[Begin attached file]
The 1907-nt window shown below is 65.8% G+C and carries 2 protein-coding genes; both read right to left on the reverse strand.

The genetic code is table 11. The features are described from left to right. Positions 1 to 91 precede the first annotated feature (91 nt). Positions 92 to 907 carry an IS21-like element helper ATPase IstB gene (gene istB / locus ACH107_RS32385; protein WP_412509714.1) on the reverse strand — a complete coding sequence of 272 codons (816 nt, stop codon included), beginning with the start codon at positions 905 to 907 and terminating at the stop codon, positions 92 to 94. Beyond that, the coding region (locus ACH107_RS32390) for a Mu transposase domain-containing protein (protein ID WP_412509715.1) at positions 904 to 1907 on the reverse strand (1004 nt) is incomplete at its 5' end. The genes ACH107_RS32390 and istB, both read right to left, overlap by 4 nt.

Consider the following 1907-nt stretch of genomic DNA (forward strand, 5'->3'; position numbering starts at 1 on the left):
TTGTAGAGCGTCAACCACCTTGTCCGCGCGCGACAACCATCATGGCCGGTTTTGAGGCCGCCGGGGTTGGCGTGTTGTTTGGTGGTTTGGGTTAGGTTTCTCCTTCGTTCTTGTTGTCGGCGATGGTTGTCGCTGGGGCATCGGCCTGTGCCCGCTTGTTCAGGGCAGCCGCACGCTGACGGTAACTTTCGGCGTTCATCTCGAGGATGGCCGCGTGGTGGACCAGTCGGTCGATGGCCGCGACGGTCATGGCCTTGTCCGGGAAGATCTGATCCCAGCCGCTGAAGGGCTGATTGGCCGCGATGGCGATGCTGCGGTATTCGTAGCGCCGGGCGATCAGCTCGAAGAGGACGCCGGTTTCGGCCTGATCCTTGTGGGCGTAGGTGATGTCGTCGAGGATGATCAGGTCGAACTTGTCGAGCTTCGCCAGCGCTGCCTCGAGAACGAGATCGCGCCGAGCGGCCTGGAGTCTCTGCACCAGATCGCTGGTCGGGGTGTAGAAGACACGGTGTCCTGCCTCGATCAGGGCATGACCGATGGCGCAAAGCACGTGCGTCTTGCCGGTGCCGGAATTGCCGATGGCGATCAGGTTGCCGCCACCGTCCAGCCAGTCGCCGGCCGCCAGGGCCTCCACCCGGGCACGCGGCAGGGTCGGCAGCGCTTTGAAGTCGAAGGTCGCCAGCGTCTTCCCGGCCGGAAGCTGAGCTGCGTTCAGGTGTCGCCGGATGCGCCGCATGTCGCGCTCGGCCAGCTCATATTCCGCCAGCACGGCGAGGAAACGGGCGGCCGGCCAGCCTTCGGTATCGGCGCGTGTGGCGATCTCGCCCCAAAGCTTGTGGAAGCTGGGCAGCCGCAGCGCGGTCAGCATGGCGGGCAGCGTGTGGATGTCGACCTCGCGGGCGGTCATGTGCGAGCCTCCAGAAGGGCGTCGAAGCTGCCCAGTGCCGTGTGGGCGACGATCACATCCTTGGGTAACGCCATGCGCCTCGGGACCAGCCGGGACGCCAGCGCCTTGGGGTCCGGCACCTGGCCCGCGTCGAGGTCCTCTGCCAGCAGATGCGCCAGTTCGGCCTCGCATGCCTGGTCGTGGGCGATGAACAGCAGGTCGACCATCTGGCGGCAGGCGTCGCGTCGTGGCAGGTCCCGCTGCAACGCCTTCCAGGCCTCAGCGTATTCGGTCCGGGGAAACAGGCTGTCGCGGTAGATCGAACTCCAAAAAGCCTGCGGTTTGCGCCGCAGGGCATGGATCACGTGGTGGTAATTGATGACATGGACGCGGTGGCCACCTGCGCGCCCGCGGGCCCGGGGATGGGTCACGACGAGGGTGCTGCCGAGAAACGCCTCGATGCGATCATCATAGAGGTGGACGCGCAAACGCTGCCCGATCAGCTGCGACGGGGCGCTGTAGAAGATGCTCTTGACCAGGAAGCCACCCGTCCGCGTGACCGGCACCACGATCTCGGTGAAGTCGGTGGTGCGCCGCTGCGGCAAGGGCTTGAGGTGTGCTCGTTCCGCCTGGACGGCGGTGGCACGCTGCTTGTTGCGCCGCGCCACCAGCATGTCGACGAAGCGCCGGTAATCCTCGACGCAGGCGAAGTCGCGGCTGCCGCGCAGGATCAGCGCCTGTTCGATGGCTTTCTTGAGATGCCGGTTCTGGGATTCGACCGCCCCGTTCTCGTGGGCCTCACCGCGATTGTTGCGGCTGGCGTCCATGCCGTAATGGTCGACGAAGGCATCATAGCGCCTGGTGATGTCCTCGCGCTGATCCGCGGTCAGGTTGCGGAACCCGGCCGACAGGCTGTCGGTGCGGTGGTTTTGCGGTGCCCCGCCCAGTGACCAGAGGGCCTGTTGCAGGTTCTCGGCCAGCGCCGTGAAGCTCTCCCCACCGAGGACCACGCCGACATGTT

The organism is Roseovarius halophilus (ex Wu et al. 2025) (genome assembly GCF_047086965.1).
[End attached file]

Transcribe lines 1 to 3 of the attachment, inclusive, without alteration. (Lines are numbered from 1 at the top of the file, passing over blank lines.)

The 1907-nt window shown below is 65.8% G+C and carries 2 protein-coding genes; both read right to left on the reverse strand.

The genetic code is table 11. The features are described from left to right. Positions 1 to 91 precede the first annotated feature (91 nt). Positions 92 to 907 carry an IS21-like element helper ATPase IstB gene (gene istB / locus ACH107_RS32385; protein WP_412509714.1) on the reverse strand — a complete coding sequence of 272 codons (816 nt, stop codon included), beginning with the start codon at positions 905 to 907 and terminating at the stop codon, positions 92 to 94. Beyond that, the coding region (locus ACH107_RS32390) for a Mu transposase domain-containing protein (protein ID WP_412509715.1) at positions 904 to 1907 on the reverse strand (1004 nt) is incomplete at its 5' end. The genes ACH107_RS32390 and istB, both read right to left, overlap by 4 nt.

Consider the following 1907-nt stretch of genomic DNA (forward strand, 5'->3'; position numbering starts at 1 on the left):